The Daily Grind: How much MMO game info should be hidden from the players?


A blog post on The Psychology of Video Games blog a few weeks ago seems relevant to our interests: It explores the “pleasure paradox,” which basically suggests that humans crave certainty, but once we get it, we’re bored. Experiments showed that subjects “said they would prefer to be less uncertain, but the results show that their happiness would have been diminished” if they actually were. We like a good mystery!

Consequently, author Jamie Madigan argues, games should take advantage of this human quirk – say, by rewarding us based on some hidden modifier but not telling us what we did to earn it.

In a weird way, that’s something ancient MMORPGs did by accident: Information was so obfuscated that playing was as much trial and error as anything, and game mechanics were an unintentional mystery. And something like, oh, websites publishing every single mage spell combo in Asheron’s Call? It killed the magic. So does every elitist in your group spamming DPS meters in chat in the modern era.

How much MMO game info should be hidden from the players? And is the “pleasure paradox” the reason?

Every morning, the Massively Overpowered writers team up with mascot Mo to ask MMORPG players pointed questions about the massively multiplayer online roleplaying genre. Grab a mug of your preferred beverage and take a stab at answering the question posed in today’s Daily Grind!
newest oldest most liked
Subscribe to:

In general, I’m all for more information. What I would prefer to see hidden however, or rather not included at all, is an aggregate number based on the player’s equipment (i.e. gearscore). In every game this creates a class system (and worse, an incorrect “meta”) and players who don’t meet a certain criteria are excluded from content that they could otherwise complete even at a lower gearscore. Sure, the content will be more challenging but far from impossible. Instead, we usually end up playing consent only when we’ve far outgeared/outleveled it and it being mind numbingly easy rather then even the slightest bit challenging. I hate this. I’d rather people group together and realize on their own that they are or aren’t ready for content and accordingly adjust. Outside of content, this also creates groups of only the strongest players who, in PvP focused games, tend to crush everyone else as they only congregate in these groups.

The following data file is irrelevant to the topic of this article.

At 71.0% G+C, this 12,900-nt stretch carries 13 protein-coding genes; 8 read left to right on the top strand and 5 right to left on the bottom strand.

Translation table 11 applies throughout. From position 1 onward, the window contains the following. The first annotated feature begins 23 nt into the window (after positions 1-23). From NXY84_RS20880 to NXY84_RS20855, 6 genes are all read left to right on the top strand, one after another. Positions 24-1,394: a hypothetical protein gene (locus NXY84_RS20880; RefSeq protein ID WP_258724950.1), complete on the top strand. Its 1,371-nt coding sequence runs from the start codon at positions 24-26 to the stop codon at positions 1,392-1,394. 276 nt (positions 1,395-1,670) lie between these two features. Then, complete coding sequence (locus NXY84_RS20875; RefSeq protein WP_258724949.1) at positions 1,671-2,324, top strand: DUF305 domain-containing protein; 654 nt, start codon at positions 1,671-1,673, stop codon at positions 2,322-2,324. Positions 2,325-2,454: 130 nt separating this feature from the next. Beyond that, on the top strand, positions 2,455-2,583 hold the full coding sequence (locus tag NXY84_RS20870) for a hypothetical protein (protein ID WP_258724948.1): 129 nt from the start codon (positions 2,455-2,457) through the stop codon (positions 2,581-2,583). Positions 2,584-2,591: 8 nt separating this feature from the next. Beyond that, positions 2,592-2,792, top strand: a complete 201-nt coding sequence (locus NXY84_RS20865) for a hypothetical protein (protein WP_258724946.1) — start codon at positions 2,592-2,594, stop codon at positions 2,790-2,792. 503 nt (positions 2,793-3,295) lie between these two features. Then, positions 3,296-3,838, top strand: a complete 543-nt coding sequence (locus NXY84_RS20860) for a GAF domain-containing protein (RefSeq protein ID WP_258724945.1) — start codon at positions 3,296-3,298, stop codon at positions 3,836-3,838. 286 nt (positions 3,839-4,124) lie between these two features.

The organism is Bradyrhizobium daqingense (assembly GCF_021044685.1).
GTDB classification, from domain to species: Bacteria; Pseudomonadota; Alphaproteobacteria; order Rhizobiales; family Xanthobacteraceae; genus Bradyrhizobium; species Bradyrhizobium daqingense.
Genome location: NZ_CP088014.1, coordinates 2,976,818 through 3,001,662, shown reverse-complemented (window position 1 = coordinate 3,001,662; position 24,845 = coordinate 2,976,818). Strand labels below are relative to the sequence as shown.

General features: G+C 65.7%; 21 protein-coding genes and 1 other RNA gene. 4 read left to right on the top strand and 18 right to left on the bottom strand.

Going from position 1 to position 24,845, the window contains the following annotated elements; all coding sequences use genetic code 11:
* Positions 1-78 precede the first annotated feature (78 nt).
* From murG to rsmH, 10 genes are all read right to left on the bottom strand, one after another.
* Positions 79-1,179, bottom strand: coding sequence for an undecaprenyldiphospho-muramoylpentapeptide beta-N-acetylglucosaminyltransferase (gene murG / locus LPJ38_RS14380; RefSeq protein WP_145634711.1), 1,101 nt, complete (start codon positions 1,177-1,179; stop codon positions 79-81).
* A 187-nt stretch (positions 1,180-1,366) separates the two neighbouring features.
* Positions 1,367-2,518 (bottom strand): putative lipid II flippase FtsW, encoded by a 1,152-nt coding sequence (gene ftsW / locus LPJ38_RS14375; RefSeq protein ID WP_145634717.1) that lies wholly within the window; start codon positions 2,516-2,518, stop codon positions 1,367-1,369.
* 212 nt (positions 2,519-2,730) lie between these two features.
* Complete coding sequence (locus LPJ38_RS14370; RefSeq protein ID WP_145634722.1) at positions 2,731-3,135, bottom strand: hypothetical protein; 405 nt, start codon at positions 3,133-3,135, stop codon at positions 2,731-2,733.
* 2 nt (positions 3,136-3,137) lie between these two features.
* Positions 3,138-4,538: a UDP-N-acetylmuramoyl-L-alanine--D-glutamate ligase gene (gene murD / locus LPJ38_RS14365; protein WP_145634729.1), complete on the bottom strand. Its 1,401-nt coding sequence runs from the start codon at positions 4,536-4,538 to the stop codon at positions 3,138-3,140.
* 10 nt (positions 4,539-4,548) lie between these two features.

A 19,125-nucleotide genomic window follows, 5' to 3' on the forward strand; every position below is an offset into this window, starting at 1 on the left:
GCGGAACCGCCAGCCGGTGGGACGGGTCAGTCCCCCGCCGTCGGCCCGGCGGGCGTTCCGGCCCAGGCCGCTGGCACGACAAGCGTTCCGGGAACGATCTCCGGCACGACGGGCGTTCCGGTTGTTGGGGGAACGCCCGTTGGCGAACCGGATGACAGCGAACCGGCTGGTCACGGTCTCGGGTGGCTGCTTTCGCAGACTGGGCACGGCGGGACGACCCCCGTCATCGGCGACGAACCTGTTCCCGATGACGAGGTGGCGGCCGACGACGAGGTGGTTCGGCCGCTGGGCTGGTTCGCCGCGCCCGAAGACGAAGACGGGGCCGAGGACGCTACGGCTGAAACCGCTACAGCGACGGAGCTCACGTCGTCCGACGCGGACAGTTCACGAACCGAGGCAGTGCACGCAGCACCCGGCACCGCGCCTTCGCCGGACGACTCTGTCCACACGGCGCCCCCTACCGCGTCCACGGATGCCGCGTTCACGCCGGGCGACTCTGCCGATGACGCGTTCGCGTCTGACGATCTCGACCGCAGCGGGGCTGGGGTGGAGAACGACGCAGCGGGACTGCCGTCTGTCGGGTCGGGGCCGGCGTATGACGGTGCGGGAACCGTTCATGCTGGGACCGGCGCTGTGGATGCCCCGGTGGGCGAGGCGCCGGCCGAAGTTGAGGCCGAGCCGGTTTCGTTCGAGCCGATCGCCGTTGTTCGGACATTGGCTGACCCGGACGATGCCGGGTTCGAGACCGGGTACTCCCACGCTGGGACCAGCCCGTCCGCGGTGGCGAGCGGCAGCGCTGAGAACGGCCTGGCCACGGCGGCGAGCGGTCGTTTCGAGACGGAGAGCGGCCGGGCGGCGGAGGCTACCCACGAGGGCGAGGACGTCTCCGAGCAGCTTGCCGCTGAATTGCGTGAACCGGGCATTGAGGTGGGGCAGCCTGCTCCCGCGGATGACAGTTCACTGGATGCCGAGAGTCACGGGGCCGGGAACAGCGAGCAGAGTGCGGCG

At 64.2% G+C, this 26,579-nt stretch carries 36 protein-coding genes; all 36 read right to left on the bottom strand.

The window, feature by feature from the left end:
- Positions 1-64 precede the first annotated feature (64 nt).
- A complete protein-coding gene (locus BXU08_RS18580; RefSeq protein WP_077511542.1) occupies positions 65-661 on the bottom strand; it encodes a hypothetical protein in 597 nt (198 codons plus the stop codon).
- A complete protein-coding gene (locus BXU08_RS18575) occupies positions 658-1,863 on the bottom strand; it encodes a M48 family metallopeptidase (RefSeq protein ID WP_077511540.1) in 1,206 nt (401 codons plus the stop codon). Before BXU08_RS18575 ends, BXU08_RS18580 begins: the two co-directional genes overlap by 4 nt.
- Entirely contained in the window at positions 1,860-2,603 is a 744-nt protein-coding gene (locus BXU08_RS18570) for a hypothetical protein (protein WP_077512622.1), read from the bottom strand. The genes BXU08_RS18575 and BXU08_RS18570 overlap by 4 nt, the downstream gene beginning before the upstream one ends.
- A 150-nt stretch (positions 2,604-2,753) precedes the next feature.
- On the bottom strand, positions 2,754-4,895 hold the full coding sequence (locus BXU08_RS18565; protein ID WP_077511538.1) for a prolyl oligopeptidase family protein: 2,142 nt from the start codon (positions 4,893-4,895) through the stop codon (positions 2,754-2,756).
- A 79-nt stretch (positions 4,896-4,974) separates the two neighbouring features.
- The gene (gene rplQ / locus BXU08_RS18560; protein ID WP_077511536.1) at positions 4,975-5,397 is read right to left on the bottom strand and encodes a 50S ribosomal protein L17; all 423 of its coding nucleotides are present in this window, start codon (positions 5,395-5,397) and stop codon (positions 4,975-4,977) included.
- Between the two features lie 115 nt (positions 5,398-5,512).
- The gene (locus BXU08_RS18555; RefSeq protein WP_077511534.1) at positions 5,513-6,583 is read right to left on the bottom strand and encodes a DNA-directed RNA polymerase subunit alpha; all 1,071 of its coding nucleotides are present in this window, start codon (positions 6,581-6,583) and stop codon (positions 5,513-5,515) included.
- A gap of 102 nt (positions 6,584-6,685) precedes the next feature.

Lack of information is just frustrating to me. Let me tell you an example. Pre-change FFXIV! You have the secondary stats there. You don’t know how effective they are. So, you have 1000 crit rating, how high percentage is that? 10%? 20%? 50%? Not only that, but you also have a damage multiplier built into it that also increases with the same stat.

As for accuracy, it’s different for basically every single encounter. It sucks. That’s a reason why I don’t even like having accuracy as a stat to begin with. It’s a dead stat after you’ve reached 100% accuracy, so either it should be impossible to reach 100%, which would just drastically increase the value of accuracy gear, or you should provide more information, or make the system more understandable.

Then there’s determination, which is basically increase damage by x% which… yeah, sounds as interesting as it is. But even then, you can’t see a percentage increase, only numbers that just look nice, and you either have to test the numbers, have someone else test them for you, or just go with your gut feeling and hope your dps or healing is good enough.

So, I mentioned pre-change FFXIV. The change was to accuracy. They either thought like me or got too many complaints and just trashed the system. Instead they now have a stat called direct hit rating which is basically to get mini-crits. It also seems to have a different scaling than crit rating, which means it can potentially be a more effective stat to get, or just a completely pointless stat that just adds more RNG.

Some people truly enjoy looking for those numbers, but for the majority, they’d rather just want to know how everything interacts so they can actually use it effectively.

Sally Bowls

I think the inaccuracy of the title reflects the problem: the question seems to be about what is not told to the players. Unless the MMO is irrelevantly small, the players are going to know the info eventually. ( With data mining, perhaps before launch.) So in a lot of cases, the question is whether the dev wants to accurately publish info in advance, or force the players to spend extra time to, perhaps inaccurately, determine the information. “Hidden” is not an option, merely how much trouble it is going to require.